Most youth hockey programs get 1-2 hours a week for off-ice training. In the last two articles I’ve gone over dynamic warm-ups and core training, the most important two forms of training that every hockey player should be doing. Taken together, the warm-up and core training generally takes the first 15 minutes of each session. That doesn’t leave much time for everything else. This makes it that much more important that hockey players don’t waste their time with garbage training.
While speed, agility, and quickness training and conditioning are generally viewed as separate entities, they can be combined in the interest of saving time. The key is to really understand the demands of hockey. Speed is one of the most important skills of the game, but top speed is rarely reached and when it is, it’s almost never maintained for very long before a player will need to change direction. As a result, the abilities to start explosively, stop quickly, and change direction rapidly are much more desirable than simply being fast in a straight line. To be overly simplistic, hockey-specific speed is really just well-designed agility training.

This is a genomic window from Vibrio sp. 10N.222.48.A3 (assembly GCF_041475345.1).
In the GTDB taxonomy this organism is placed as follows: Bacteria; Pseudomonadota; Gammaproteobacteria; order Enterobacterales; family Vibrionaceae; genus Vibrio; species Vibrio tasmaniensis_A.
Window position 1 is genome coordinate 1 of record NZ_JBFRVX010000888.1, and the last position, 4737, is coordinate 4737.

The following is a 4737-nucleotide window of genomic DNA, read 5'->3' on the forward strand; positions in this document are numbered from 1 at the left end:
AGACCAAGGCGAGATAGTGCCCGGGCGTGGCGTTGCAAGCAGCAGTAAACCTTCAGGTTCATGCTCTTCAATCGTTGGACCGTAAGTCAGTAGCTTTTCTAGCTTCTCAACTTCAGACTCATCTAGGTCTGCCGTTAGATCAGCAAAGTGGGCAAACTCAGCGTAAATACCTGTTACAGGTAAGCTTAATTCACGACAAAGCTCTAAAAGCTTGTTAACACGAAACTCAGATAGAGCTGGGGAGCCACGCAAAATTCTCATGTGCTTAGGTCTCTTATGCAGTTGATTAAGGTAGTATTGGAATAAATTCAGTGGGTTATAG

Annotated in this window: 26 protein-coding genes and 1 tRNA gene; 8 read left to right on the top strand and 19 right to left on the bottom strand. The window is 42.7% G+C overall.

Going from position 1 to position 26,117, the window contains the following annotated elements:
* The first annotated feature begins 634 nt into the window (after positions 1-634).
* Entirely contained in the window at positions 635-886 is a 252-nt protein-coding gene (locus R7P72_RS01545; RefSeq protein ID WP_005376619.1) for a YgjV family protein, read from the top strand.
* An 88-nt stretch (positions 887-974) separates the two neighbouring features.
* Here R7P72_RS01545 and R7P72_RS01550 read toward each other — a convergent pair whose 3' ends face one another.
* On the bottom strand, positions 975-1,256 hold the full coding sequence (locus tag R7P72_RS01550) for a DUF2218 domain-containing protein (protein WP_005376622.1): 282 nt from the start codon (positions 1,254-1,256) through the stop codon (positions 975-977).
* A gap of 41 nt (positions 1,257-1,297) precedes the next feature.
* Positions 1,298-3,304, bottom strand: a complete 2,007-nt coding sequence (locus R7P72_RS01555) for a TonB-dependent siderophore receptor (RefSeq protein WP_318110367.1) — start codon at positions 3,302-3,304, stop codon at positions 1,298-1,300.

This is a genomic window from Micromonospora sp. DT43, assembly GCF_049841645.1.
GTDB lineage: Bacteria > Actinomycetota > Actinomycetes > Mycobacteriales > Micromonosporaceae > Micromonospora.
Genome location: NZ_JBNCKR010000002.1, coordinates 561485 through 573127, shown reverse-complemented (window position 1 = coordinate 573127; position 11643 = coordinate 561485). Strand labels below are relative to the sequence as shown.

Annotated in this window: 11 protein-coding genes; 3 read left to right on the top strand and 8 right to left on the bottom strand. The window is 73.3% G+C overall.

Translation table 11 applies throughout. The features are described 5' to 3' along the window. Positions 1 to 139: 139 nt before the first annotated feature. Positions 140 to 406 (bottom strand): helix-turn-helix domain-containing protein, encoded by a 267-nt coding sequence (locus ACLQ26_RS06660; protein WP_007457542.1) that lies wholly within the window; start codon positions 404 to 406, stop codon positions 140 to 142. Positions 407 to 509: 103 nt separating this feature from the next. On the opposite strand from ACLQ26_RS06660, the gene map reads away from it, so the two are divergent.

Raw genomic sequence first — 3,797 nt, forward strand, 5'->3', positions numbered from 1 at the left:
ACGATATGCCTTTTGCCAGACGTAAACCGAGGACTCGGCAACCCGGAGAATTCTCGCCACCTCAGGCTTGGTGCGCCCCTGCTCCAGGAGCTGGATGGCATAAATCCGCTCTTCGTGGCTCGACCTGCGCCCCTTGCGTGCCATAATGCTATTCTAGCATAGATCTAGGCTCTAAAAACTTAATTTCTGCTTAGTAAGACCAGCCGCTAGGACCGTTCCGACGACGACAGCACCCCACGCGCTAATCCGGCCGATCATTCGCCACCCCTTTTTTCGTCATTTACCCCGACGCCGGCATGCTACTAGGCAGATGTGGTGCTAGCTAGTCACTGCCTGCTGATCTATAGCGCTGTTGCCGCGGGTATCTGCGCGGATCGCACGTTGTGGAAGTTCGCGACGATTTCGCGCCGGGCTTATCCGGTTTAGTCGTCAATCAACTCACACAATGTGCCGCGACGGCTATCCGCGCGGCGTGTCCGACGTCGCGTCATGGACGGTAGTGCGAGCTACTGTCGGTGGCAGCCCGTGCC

When designing hockey-specific agility drills, you’ll want to:
1) Include what I refer to as proactive and reactive drills. Proactive means that the path and direction changes are pre-determined. The player must move through the drill as quickly as possible. Reactive means the player’s movement is in response to some other stimulus, usually in the form of a partner (mirror drills) or coach (command drills).
2) Include movement changes specific to hockey. Hockey players often have to transition between forward, backward, diagonal and lateral movements. Agility drills should reflect these movement changes. For instance, you could design a circuit of agility drills that involve a 5 yard back pedal to a 5 yard sprint in the diagonal forward direction (45° turn); then a 5 yard back pedal to a 5 yard sprint in a lateral direction (90° turn); then a 5 yard back pedal to a 5 yard sprint in the backward diagonal direction (135° turn); etc. You could also mix in shuffling, crossover steps, and different starting positions (forward, backward, lateral, push-up position) to maximize the on-ice carryover.